--> --> Abstract: Sandy Slump and Sandy Debris Flow Facies in the Pliocene and Pleistocene of the Gulf of Mexico: Implications for Submarine Fan Models, by G. Shanmugam and G. Zimbrick; #90951 (1996).

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Abstract: Sandy Slump and Sandy Debris Flow Facies in the Pliocene and Pleistocene of the Gulf of Mexico: Implications for Submarine Fan Models

G. Shanmugam, Grant Zimbrick

Examination of nearly 3500 ft of conventional core from Pliocene and Pleistocenc deep-water reservoirs cored in 25 wells in 8 different areas covering the eastern, central and western Gulf of Mexico reveals that the reservoirs are predominantly composed of mass-transport deposits, mainly sandy slumps and sandy debris flows (60-100% of cored intervals). Bottom current reworked sands are common (10-50%). Of importance to existing submarine fan models is that turbidites are extremely rare (<1% of all cores). Sedimentary features indicative of slump and debris-flow origin include sand units with sharp upper contacts, slump folds, discordant, steeply dipping layers (up to 60°), glide planes, shear zones, brecciated clasts, rafted mudstone clasts, planar clast fabric, inverse grading of clasts, and moderate-to-high matrix content (5-20 %).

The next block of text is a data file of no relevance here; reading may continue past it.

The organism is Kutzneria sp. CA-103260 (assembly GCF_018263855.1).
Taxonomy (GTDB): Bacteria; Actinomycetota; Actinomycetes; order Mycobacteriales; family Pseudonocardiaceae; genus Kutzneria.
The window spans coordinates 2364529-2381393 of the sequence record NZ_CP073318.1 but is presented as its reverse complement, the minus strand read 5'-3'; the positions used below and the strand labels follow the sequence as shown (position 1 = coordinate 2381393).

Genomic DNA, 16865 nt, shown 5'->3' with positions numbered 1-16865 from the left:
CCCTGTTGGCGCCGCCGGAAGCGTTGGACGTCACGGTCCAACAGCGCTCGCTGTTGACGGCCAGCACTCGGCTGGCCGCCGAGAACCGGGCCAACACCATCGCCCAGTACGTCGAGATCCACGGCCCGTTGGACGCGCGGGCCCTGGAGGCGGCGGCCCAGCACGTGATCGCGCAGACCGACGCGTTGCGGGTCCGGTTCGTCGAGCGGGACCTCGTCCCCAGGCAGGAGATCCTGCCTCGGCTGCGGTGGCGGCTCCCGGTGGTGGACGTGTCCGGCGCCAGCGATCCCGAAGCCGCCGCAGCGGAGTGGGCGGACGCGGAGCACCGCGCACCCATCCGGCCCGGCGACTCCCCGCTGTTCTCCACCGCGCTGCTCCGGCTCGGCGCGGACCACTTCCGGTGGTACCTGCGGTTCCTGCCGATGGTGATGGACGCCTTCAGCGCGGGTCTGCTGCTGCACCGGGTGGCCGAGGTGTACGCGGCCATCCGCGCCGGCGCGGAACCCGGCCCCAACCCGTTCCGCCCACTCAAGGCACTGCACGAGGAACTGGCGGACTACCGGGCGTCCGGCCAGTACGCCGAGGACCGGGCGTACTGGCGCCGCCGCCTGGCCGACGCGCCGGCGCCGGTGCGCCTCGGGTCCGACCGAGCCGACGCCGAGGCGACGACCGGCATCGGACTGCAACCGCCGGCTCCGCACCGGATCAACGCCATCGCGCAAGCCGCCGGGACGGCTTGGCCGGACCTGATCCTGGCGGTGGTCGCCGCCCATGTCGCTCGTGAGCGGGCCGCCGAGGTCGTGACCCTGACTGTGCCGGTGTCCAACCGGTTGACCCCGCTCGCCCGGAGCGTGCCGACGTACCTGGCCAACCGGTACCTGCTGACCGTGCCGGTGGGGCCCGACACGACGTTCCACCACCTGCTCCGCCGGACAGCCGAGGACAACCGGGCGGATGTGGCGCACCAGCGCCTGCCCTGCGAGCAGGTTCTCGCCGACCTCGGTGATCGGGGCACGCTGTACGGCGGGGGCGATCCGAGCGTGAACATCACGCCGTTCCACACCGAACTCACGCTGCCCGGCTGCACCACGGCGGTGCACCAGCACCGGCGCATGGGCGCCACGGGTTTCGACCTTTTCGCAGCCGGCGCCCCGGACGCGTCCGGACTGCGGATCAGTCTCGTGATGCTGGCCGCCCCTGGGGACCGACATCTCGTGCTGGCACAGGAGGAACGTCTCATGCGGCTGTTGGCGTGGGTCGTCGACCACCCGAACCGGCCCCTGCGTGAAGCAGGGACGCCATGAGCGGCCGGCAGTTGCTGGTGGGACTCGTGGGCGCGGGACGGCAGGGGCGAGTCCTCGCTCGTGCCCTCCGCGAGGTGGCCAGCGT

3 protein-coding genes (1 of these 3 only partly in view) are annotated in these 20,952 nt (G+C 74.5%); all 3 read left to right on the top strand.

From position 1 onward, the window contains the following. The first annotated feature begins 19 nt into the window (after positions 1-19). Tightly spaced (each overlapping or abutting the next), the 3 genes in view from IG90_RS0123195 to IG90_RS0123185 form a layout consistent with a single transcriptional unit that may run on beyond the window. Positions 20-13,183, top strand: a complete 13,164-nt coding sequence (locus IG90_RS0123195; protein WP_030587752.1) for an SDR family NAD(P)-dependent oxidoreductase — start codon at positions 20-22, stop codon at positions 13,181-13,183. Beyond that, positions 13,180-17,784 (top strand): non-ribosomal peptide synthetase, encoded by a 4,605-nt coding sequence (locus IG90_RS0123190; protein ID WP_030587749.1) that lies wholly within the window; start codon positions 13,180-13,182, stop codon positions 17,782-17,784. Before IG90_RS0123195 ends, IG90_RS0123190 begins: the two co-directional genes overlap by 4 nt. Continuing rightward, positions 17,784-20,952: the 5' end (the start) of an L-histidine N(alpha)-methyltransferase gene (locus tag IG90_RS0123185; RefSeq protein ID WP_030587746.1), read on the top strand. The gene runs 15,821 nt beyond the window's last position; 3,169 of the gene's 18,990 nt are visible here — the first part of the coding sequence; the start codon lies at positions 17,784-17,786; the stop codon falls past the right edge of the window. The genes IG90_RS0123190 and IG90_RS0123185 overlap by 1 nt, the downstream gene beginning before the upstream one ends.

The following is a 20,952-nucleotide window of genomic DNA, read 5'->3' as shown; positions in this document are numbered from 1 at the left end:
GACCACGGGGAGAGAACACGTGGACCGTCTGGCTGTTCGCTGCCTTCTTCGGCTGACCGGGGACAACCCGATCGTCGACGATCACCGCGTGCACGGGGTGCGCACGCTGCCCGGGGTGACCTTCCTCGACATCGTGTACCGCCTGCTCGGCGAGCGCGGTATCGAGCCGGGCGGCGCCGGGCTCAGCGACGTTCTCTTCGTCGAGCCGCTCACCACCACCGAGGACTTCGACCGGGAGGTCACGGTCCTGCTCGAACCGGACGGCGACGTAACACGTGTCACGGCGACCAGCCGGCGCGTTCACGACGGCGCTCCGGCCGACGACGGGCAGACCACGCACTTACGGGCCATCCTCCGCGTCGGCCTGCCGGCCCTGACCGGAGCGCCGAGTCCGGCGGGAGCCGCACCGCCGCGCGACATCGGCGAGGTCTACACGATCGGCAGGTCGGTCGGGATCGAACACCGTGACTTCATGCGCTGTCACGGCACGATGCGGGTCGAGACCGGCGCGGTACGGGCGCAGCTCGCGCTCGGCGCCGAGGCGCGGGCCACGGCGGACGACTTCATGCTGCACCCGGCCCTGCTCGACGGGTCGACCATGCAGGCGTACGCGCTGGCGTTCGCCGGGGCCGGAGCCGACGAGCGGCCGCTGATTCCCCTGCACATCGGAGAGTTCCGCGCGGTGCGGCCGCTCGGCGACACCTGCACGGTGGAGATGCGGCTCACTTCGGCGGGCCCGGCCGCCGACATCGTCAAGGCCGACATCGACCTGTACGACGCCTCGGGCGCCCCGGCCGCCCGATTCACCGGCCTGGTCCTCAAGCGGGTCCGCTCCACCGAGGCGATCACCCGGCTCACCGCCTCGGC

These reservoirs have been interpreted by others to represent turbidite-dominated basin-floor fans and slope fans of the often used sequence stratigraphic model. However, our core data do not show a dominance of turbidites. Sandy debris flows exhibit a variety of log motifs (e.g., blocky, fining-up, and coarsening-up) due to changes in concentration of mudstone clasts, and a variety of internal seismic facies (e.g., parallel-continuous, irregular-discontinuous, chaotic-discontinuous, and lateral pinch out) perhaps due to changes in stacking patterns of debris flows and slumps. Classic submarine-fan models, commonly advocated for these reservoirs, may not be appropriate. We propose a slump and debris-flow dominated slope model in which sea-floor topography and depositional freezing (i. ., plastic flows) control sand distribution and geometry. Contrary to popular belief, sandy debris flows can be thick, areally extensive, and excellent reservoirs.

AAPG Search and Discovery Article #90951©1996 AAPG International Conference and Exhibition, Caracas, Venezuela